A few weeks ago, we wrote about the pervasive rumor that Sarah Palin, when she was mayor of Wasilla, Alaska, made women pay for their own forensic testing when reporting a rape. The verdict: This policy was enforced for at least some reported rapes in Wasilla, and in 2000, complaints about rape kit charges in Wasilla and other rural areas drove then-Gov. Tony Knowles to pass legislation requiring police departments to pay for the testing. The Wasilla police chief opposed the new state law and defended the practice,
McCain and Obama debated for the second time, in Nashville. We noted some misleading statements and mangled facts:
McCain proposed to write down the amount owed by over-mortgaged homeowners and claimed the idea as his own: “It’s my proposal, it’s not Sen. Obama’s proposal, it’s not President Bush’s proposal.” But the idea isn’t new. Obama had endorsed something similar two weeks earlier, and authority for the treasury secretary to grant such relief was included in the recently passed $700 billion financial rescue package.
On the eve of their second presidential debate, McCain and Obama released TV ads accusing one another of untruthful attacks. Both are essentially accurate, though each tells only half the story.
McCain’s ad cites Obama spots that have falsely accused him of supporting a 50 percent cut in Social Security benefits, that twisted his words about deregulating health insurance markets and that falsely accused him of opposing stem-cell research.
Obama’s ad says McCain is resorting to "smears that have been proven false."
It’s finger-pointing time again, with each candidates blaming the other for the financial crisis. McCain called Fannie Mae and Freddie Mac the “catalyst” for the crisis and blamed Obama for failing to sign on to a bill to rein in the FMs. Obama countered that it’s a culture of deregulation and lack of oversight that caused the problem.
We’ve been here before. Both candidates have a point: Democrats really have fought regulation of the FMs and McCain has in fact been in favor of deregulation.
A McCain-Palin ad calls Obama "dishonorable," while distorting his words and votes on troop funding.
It accuses him of saying "our troops in Afghanistan" are just bombing villages and killing civilians. What Obama said, in context, was a criticism of U.S. military strategy, and not of American troops.
It accuses Obama and "Congressional liberals" of voting repeatedly to cut off funding for troops, "increasing the risk on their lives." In fact, the votes were for bringing the troops home,
Q: How long have Obama and McCain been in Congress?
A: Obama has been in the U.S. Senate since January 2005. McCain joined the House in Jan. 1983 and the Senate four years later. A chain e-mail that purports to show their time in Congress give a bogus comparison.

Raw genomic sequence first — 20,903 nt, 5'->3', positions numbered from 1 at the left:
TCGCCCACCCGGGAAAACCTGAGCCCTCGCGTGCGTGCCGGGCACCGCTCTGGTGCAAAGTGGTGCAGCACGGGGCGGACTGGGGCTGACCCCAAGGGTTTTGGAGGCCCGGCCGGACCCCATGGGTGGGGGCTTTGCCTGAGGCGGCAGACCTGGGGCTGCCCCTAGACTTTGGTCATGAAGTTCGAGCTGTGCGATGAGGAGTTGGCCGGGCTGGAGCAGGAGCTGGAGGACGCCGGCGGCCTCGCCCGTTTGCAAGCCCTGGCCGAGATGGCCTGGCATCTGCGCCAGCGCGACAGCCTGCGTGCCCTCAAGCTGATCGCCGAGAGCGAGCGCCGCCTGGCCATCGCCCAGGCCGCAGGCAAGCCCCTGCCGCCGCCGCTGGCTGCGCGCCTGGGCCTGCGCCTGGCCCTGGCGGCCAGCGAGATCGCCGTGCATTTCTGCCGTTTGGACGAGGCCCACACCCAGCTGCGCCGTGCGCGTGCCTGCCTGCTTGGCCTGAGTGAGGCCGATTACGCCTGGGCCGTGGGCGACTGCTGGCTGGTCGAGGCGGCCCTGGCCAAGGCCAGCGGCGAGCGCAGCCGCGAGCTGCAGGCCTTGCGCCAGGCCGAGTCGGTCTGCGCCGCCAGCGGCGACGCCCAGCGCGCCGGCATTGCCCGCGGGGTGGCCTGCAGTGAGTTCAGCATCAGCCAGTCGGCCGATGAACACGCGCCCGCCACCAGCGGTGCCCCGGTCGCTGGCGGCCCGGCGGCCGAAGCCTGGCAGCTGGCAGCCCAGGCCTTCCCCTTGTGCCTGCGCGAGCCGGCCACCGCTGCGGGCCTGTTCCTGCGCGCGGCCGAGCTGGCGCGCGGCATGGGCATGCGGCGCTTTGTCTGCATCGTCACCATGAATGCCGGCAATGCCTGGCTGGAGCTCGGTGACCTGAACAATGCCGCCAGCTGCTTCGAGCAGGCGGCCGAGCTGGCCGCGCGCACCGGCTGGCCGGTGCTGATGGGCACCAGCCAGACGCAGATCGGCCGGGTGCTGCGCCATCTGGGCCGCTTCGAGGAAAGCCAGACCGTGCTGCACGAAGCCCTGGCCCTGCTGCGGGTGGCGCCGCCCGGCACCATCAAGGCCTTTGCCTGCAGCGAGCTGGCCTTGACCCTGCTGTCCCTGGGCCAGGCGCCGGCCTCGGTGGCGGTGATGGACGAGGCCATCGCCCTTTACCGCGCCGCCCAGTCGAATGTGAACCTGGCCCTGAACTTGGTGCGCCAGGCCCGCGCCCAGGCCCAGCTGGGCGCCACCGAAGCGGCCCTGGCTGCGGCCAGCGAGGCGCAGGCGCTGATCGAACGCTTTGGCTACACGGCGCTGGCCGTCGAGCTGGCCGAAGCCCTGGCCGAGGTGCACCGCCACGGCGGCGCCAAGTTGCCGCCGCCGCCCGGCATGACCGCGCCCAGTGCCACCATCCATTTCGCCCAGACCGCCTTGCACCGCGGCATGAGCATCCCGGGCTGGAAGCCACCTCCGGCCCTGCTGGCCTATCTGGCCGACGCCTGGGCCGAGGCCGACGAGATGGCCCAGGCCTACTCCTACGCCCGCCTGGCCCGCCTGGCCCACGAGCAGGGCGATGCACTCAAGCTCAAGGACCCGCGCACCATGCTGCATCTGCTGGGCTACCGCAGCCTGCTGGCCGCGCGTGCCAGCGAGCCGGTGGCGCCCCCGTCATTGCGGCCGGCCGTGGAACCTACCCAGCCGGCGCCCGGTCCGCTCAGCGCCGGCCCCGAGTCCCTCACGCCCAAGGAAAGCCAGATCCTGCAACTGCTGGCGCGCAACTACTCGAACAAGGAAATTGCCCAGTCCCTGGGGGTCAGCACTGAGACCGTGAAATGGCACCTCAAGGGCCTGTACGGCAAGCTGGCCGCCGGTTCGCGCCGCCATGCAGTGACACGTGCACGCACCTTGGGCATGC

Biden said that McCain wrote in a magazine article that he wanted to do for the health care industry what deregulation had done for Wall Street. That’s taking McCain’s words out of context, as we’ve written before.
Biden is referring to a phrase from a journal article under McCain’s name that said he would reduce regulation of health insurance “as we have done over the last decade in banking.” But the full context shows McCain was talking specifically about a proposal to allow the sale and purchase of health insurance across state lines.
An Obama-Biden TV ad once again twists McCain’s position on Social Security.
It claims he backed a "plan to risk your Social Security in the stock market." In fact, the plan McCain endorsed in 2005 would have been voluntary, and workers could have put only one-third of their Social Security pension fund taxes into private accounts.
The new ad also asks viewers to imagine "your future retirement benefits" invested in Lehman Brothers, AIG or Merrill Lynch,
It wasn’t exactly in a favorable light, per se.
On NPR’s “Morning Edition” today, anchor Steve Inskeep asked Sen. John McCain about balancing honor and winning in a campaign that Inskeep called “brutal.” In their conversation, Inskeep asked about a particular ad that we found to be “false”:
Inskeep: Have you come back to your advisers at any point and said, “That ad,” like for example the ad that ran with your name on it saying that Barack Obama supported comprehensive sex education for primary school students,
A MoveOn.org Political Action ad plays the partisan blame game with the economic crisis, charging that John McCain’s friend and former economic adviser Phil Gramm “stripped safeguards that would have protected us.” The claim is bogus. Gramm’s legislation had broad bipartisan support and was signed into law by President Clinton. Moreover, the bill had nothing to do with causing the crisis, and economists – not to mention President Clinton – praise it for having softened the crisis.